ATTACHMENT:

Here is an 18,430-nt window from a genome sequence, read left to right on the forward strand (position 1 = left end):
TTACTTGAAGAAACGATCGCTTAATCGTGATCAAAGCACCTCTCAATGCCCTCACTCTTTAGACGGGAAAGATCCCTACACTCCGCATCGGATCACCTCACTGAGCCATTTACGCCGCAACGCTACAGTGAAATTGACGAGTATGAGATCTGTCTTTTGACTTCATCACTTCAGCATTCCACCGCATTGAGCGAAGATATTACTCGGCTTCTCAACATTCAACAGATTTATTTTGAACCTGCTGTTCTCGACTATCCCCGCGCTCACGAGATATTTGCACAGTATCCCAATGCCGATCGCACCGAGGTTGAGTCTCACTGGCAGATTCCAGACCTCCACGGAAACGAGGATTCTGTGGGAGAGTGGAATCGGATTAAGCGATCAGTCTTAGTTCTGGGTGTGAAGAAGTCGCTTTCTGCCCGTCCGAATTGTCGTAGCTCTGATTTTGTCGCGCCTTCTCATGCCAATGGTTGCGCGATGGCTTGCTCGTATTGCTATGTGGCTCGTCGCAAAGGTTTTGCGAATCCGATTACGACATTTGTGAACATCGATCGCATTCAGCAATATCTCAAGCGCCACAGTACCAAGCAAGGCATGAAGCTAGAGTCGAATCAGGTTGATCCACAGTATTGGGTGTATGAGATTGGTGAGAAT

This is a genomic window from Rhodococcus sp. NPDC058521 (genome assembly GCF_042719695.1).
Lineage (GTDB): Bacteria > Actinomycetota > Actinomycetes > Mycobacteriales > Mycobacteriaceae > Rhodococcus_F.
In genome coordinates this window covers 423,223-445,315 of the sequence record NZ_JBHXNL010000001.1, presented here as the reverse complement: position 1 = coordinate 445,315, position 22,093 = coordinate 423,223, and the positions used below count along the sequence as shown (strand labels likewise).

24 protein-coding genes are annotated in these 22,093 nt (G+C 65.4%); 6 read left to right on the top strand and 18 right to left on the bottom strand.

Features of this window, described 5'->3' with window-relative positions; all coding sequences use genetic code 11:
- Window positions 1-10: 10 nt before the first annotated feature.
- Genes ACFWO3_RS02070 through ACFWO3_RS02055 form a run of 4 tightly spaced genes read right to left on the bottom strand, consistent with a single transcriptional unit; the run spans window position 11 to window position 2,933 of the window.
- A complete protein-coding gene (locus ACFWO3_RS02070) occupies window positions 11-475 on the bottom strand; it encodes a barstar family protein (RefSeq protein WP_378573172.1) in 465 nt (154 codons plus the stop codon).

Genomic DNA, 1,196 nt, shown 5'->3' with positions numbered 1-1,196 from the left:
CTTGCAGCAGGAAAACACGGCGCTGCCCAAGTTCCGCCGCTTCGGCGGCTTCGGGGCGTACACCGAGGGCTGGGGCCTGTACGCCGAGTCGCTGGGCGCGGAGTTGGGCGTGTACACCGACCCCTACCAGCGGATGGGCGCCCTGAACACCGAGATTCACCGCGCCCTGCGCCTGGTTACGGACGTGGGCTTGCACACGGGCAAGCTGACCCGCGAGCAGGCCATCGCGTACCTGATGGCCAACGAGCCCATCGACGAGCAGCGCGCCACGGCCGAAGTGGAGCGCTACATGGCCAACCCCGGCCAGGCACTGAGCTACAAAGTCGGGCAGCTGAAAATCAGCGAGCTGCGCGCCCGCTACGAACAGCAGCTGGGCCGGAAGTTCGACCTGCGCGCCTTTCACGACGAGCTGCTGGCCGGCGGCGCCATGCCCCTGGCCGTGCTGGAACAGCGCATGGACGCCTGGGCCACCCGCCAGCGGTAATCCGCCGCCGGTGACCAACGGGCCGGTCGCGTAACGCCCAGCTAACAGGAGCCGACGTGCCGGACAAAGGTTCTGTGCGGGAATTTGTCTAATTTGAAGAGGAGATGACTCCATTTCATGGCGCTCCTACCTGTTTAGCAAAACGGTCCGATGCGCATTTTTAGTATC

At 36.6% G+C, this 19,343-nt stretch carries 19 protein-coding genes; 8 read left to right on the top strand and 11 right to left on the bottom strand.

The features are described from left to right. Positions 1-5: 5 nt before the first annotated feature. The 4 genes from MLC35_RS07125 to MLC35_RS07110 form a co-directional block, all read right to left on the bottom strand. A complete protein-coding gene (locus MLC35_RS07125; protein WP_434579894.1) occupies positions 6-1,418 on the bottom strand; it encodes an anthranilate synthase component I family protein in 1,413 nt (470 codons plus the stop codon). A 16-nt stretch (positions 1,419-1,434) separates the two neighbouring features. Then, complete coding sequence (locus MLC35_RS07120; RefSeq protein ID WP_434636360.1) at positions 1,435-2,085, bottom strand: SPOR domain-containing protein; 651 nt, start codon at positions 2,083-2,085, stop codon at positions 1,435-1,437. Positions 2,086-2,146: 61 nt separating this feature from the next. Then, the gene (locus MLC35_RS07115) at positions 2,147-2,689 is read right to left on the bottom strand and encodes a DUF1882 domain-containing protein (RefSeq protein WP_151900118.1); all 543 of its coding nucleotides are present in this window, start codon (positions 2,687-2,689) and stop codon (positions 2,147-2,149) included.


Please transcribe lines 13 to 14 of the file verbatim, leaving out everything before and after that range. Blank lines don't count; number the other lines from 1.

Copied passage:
At 36.6% G+C, this 19,343-nt stretch carries 19 protein-coding genes; 8 read left to right on the top strand and 11 right to left on the bottom strand.

The features are described from left to right. Positions 1-5: 5 nt before the first annotated feature. The 4 genes from MLC35_RS07125 to MLC35_RS07110 form a co-directional block, all read right to left on the bottom strand. A complete protein-coding gene (locus MLC35_RS07125; protein WP_434579894.1) occupies positions 6-1,418 on the bottom strand; it encodes an anthranilate synthase component I family protein in 1,413 nt (470 codons plus the stop codon). A 16-nt stretch (positions 1,419-1,434) separates the two neighbouring features. Then, complete coding sequence (locus MLC35_RS07120; RefSeq protein ID WP_434636360.1) at positions 1,435-2,085, bottom strand: SPOR domain-containing protein; 651 nt, start codon at positions 2,083-2,085, stop codon at positions 1,435-1,437. Positions 2,086-2,146: 61 nt separating this feature from the next. Then, the gene (locus MLC35_RS07115) at positions 2,147-2,689 is read right to left on the bottom strand and encodes a DUF1882 domain-containing protein (RefSeq protein WP_151900118.1); all 543 of its coding nucleotides are present in this window, start codon (positions 2,687-2,689) and stop codon (positions 2,147-2,149) included.